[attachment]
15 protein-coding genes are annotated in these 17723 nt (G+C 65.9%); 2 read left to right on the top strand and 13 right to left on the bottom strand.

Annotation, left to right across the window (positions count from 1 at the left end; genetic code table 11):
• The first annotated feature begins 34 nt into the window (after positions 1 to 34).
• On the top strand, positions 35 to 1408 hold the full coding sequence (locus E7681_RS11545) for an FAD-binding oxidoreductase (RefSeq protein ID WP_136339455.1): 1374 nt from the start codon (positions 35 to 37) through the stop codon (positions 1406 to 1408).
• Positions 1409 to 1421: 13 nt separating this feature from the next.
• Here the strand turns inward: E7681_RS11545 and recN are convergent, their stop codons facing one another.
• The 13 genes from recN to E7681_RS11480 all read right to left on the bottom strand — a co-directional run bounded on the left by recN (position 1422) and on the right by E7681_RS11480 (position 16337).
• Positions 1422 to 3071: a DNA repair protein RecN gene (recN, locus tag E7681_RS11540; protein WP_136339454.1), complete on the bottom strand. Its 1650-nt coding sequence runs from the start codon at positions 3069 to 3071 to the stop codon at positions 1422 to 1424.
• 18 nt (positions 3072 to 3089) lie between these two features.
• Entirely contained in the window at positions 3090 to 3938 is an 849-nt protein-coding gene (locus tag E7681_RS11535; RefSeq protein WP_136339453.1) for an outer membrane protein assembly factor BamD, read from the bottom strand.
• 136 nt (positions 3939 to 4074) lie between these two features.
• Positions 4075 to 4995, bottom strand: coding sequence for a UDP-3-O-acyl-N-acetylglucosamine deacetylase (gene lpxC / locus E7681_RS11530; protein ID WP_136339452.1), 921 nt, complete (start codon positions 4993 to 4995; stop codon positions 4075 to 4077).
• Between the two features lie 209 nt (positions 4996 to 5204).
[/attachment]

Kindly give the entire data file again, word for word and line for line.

15 protein-coding genes are annotated in these 17723 nt (G+C 65.9%); 2 read left to right on the top strand and 13 right to left on the bottom strand.

Annotation, left to right across the window (positions count from 1 at the left end; genetic code table 11):
• The first annotated feature begins 34 nt into the window (after positions 1 to 34).
• On the top strand, positions 35 to 1408 hold the full coding sequence (locus E7681_RS11545) for an FAD-binding oxidoreductase (RefSeq protein ID WP_136339455.1): 1374 nt from the start codon (positions 35 to 37) through the stop codon (positions 1406 to 1408).
• Positions 1409 to 1421: 13 nt separating this feature from the next.
• Here the strand turns inward: E7681_RS11545 and recN are convergent, their stop codons facing one another.
• The 13 genes from recN to E7681_RS11480 all read right to left on the bottom strand — a co-directional run bounded on the left by recN (position 1422) and on the right by E7681_RS11480 (position 16337).
• Positions 1422 to 3071: a DNA repair protein RecN gene (recN, locus tag E7681_RS11540; protein WP_136339454.1), complete on the bottom strand. Its 1650-nt coding sequence runs from the start codon at positions 3069 to 3071 to the stop codon at positions 1422 to 1424.
• 18 nt (positions 3072 to 3089) lie between these two features.
• Entirely contained in the window at positions 3090 to 3938 is an 849-nt protein-coding gene (locus tag E7681_RS11535; RefSeq protein WP_136339453.1) for an outer membrane protein assembly factor BamD, read from the bottom strand.
• 136 nt (positions 3939 to 4074) lie between these two features.
• Positions 4075 to 4995, bottom strand: coding sequence for a UDP-3-O-acyl-N-acetylglucosamine deacetylase (gene lpxC / locus E7681_RS11530; protein ID WP_136339452.1), 921 nt, complete (start codon positions 4993 to 4995; stop codon positions 4075 to 4077).
• Between the two features lie 209 nt (positions 4996 to 5204).